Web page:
One of the great advancements over the last decade plus in GIS is that government agencies have started to move away from a ‘recover-our-cost’ mentality to more of an ‘Open Data’. Minnesota, for example, has launched their Geospatial Commons as a platform for sharing data. And while getting free, authoritative data is awesome, it can leave you in a bind if the structure of the data changes. Sometime between April and September, Hennepin County, Minnesota, changed the schema of their publicly available street centerlines data.
For some odd reason, I wanted to split all the arcs in a polyline feature class to a specific length–if a specific feature was longer than the target length, it would become two or more separate polyline records. Here is the bare-bones script that copies an existing feature class into a new feature class then processes each record, splitting it into multiple records if the polyline is longer than the user-specified tolerance.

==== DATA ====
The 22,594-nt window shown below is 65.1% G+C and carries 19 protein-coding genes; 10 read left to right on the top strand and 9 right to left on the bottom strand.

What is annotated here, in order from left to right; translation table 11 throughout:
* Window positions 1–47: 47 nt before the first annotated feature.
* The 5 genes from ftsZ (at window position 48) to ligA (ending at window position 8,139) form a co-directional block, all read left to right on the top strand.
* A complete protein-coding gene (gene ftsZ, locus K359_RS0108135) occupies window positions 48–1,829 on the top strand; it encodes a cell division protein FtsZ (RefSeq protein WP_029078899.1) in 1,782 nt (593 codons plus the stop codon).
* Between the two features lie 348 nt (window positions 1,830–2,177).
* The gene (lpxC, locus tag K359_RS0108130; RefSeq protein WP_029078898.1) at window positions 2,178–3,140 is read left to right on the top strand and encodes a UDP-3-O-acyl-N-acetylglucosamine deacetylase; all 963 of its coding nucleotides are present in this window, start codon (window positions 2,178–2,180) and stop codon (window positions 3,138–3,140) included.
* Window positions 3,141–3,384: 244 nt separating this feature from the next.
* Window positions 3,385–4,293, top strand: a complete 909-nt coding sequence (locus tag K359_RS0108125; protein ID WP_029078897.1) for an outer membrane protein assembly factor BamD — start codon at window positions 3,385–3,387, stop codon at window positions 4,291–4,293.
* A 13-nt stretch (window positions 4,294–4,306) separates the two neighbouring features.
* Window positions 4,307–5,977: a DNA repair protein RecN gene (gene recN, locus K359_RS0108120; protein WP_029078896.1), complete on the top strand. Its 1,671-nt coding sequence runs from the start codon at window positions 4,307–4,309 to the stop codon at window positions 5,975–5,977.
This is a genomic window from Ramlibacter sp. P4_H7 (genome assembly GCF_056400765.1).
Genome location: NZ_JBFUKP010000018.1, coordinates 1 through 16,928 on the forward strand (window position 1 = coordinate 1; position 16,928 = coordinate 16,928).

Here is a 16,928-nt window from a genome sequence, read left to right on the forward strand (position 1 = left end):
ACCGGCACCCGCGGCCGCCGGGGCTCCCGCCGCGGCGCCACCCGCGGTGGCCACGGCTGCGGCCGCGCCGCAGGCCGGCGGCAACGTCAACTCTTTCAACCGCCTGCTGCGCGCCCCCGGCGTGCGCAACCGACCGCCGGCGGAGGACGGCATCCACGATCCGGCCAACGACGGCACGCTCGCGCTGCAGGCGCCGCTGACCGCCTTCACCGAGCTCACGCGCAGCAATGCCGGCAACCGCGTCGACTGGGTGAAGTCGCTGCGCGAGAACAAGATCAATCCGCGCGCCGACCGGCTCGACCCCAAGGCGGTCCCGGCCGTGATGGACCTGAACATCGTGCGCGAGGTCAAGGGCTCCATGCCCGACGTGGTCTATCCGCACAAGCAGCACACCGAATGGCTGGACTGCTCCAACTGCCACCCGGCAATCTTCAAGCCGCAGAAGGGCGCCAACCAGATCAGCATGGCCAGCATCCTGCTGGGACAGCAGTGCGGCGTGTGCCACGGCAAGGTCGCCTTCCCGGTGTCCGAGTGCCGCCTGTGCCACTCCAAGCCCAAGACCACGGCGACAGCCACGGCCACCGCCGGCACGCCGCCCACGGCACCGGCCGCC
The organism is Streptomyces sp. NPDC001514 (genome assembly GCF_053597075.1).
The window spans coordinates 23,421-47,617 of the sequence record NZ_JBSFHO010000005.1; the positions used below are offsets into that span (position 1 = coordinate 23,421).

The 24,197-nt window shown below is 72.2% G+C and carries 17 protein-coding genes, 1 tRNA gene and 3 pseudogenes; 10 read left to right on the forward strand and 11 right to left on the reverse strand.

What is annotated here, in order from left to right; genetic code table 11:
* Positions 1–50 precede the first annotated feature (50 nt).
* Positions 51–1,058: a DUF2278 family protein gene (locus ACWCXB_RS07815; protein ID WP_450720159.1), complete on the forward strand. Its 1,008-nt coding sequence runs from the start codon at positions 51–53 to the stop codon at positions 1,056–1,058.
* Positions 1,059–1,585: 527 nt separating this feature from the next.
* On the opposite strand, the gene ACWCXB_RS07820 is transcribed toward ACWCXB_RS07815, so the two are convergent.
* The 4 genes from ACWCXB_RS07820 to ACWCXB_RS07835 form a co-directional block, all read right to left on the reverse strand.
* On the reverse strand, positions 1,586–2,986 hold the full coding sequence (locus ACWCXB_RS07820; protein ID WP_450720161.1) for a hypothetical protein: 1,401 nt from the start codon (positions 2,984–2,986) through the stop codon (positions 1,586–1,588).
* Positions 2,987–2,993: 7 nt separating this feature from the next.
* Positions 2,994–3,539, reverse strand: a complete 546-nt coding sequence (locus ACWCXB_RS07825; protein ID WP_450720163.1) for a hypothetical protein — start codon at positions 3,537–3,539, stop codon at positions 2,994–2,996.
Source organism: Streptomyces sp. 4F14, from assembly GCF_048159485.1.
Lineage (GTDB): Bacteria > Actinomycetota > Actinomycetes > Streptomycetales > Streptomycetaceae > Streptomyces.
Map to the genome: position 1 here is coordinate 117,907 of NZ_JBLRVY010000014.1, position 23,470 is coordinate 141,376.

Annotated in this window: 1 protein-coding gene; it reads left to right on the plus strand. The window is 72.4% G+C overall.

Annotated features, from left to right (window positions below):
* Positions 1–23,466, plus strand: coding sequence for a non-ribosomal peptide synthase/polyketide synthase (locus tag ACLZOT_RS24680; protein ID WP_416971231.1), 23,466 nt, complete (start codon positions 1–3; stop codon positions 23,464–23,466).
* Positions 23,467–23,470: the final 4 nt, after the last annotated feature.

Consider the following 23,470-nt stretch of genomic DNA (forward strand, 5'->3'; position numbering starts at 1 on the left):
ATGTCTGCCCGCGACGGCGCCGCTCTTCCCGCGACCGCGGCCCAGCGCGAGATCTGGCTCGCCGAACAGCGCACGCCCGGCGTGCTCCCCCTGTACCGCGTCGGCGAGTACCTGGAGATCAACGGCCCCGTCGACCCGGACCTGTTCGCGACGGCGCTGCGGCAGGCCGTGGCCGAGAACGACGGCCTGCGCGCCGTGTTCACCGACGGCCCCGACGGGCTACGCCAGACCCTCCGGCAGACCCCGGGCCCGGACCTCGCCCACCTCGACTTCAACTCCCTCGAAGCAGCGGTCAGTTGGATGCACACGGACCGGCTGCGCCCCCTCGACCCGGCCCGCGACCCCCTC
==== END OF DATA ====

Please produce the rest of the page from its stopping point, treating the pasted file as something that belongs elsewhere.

One of the Spatial Analyst tools we often use in ArcGIS is the Extract Values to Points tool. This allows us to take a point file (well locations in our case) and attach a value (elevations) from a raster image (a DEM) to each point. Today I was running it for the first time against an Image Service we recently published and I received a warning message,‘WARNING 000957: Skipping feature(s) because of NULL or EMPTY geometry’.
Since I use python for different tasks, I launch python scripts a variety of ways. Depending on what I am doing, a single script may need to accept parameters from either: Passed in from an ArcGIS Toolbox Tool. Re-occurring default value. Often used in scheduled processes, a nightly backup, for example. A temporary set of values used in an interactive, debugging session. What I often do is make the parameter interpretation flexible to meet my needs.